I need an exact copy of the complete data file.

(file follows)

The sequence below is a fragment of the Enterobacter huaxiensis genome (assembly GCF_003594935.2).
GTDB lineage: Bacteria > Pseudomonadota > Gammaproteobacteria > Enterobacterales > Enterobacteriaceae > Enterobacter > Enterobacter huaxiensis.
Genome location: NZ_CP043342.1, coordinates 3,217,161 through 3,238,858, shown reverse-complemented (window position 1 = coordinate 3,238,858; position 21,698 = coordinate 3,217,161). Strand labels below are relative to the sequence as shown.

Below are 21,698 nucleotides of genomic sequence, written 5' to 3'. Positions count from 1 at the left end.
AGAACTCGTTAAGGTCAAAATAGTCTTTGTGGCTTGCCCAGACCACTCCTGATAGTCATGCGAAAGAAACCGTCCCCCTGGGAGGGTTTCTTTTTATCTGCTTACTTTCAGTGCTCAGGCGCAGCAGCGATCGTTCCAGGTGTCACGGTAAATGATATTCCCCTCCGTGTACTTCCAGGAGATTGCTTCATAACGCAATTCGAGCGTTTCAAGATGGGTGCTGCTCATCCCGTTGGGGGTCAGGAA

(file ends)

The sequence below is a fragment of the Enterobacter huaxiensis genome (assembly GCF_003594935.2).
GTDB lineage: Bacteria > Pseudomonadota > Gammaproteobacteria > Enterobacterales > Enterobacteriaceae > Enterobacter > Enterobacter huaxiensis.
Genome location: NZ_CP043342.1, coordinates 3,217,161 through 3,238,858, shown reverse-complemented (window position 1 = coordinate 3,238,858; position 21,698 = coordinate 3,217,161). Strand labels below are relative to the sequence as shown.

Below are 21,698 nucleotides of genomic sequence, written 5' to 3'. Positions count from 1 at the left end.
AGAACTCGTTAAGGTCAAAATAGTCTTTGTGGCTTGCCCAGACCACTCCTGATAGTCATGCGAAAGAAACCGTCCCCCTGGGAGGGTTTCTTTTTATCTGCTTACTTTCAGTGCTCAGGCGCAGCAGCGATCGTTCCAGGTGTCACGGTAAATGATATTCCCCTCCGTGTACTTCCAGGAGATTGCTTCATAACGCAATTCGAGCGTTTCAAGATGGGTGCTGCTCATCCCGTTGGGGGTCAGGAA